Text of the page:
“Those who were injured would not be properly cared for. The public and workforce have a right to expect higher standards from all nuclear facilities in Scotland, including Rosyth.”

Peter Burt from the Nuclear Information Service thought it was “troubling” that Babcock had failed to deliver a high standard of emergency response to an accident. “It’s a particular concern that Babcock’s emergency arrangements were not able to demonstrate that casualties could be safely recovered from the scene,” he said.

Babcock pointed out that ONR had found general safety arrangements at the site to be adequate. “An improvement was recommended and accepted by the company in one of the areas relating to emergency arrangements,” said a company spokesman.

“A partial re-demonstration will be undertaken following further training – highlighting the benefit in conducting these exercises. We continue to work closely with the relevant authorities and services to ensure our arrangements remain fully tested.”

An ONR spokesman said: “The partial re-demonstration of the exercise will take place in early March 2016. We don’t have anything more to add about the exercise and we will report on the partial exercise in future quarterly updates.”

Disposing of nuclear submarines

HMS Renown, one of the submarines stored at Rosyth.
HMS Renown, one of the submarines stored at Rosyth.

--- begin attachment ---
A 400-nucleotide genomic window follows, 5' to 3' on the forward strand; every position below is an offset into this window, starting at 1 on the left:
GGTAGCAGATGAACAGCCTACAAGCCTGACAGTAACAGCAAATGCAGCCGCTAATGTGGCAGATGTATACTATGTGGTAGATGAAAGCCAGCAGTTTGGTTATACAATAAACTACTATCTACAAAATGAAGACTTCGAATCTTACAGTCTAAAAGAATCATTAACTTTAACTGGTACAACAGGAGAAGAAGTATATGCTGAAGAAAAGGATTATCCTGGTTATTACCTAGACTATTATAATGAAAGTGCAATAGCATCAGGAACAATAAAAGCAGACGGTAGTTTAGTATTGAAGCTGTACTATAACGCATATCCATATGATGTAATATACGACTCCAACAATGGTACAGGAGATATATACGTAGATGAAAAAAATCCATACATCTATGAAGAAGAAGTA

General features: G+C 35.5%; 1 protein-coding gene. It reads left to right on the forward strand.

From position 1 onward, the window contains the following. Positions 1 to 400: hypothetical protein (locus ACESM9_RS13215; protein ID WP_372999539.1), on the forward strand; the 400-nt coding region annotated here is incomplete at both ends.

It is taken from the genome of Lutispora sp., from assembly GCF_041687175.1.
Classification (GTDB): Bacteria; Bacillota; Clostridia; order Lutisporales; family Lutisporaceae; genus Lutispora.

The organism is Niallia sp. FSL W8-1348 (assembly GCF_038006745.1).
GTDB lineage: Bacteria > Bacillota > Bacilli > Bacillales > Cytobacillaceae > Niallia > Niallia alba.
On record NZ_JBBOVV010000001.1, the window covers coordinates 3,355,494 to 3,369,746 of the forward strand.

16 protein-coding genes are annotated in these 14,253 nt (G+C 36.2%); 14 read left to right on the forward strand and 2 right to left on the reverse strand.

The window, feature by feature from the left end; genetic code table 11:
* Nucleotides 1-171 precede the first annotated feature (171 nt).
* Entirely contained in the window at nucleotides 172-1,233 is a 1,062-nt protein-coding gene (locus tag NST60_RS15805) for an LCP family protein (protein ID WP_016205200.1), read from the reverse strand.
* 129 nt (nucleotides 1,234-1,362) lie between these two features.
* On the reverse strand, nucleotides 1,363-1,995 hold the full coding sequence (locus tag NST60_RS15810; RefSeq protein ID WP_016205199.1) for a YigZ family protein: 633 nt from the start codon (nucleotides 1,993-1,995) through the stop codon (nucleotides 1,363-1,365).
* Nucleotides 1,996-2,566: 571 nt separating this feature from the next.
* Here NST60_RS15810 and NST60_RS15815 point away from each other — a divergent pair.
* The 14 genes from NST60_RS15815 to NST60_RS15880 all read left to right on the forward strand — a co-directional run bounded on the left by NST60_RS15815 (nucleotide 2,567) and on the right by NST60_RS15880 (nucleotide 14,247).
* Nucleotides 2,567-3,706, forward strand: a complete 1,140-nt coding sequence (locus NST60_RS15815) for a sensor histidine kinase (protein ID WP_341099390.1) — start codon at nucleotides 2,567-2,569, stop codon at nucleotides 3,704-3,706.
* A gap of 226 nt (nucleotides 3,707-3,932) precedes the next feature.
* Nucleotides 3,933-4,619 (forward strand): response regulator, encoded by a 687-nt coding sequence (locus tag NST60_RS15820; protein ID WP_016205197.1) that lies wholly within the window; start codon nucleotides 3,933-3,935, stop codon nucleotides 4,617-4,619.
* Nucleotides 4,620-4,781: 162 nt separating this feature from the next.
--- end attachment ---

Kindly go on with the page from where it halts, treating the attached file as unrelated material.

The Rosyth naval dockyard is home to seven defunct nuclear submarines, which the Ministry of Defence (MoD) has been trying to work out what to do with for more than a decade.

The MoD’s latest plan is to dismantle the boats at Rosyth, and then to transport the resulting 3,600 tonnes of radioactive waste to a disposal site yet to chosen.

One option was an old nuclear site Chapelcross near Annan in Dumfries and Galloway. But since this is opposed by the Scottish Government, the waste is now more likely to end up at one of four existing nuclear sites in England.

Preparing the facilities for dismantling the submarines at Rosyth ran into a problem in June 2015 when the UK government’s Office for Nuclear Regulation (ONR) took legal enforcement action to ensure safety. It required assurances that an old building had been sufficiency improved to play its part.

An inspection by ONR last autumn concluded that the necessary upgrades had been made to the building, and the enforcement action ended. In December a senior manager at Fife Council, Roy Stewart, said that “good progress” was being made in the submarine dismantling project.

A dock is being equipped to remove radioactive waste from the first “demonstrator” submarine, HMS Swiftsure. The aim is to start dismantling the boat in May.

Looking after the submarines to ensure that radioactivity doesn’t leak and contaminate the environment has cost the MoD £13.5 million over the last five years.

A version of this story was published in the Sunday Herald on 10 January 2016.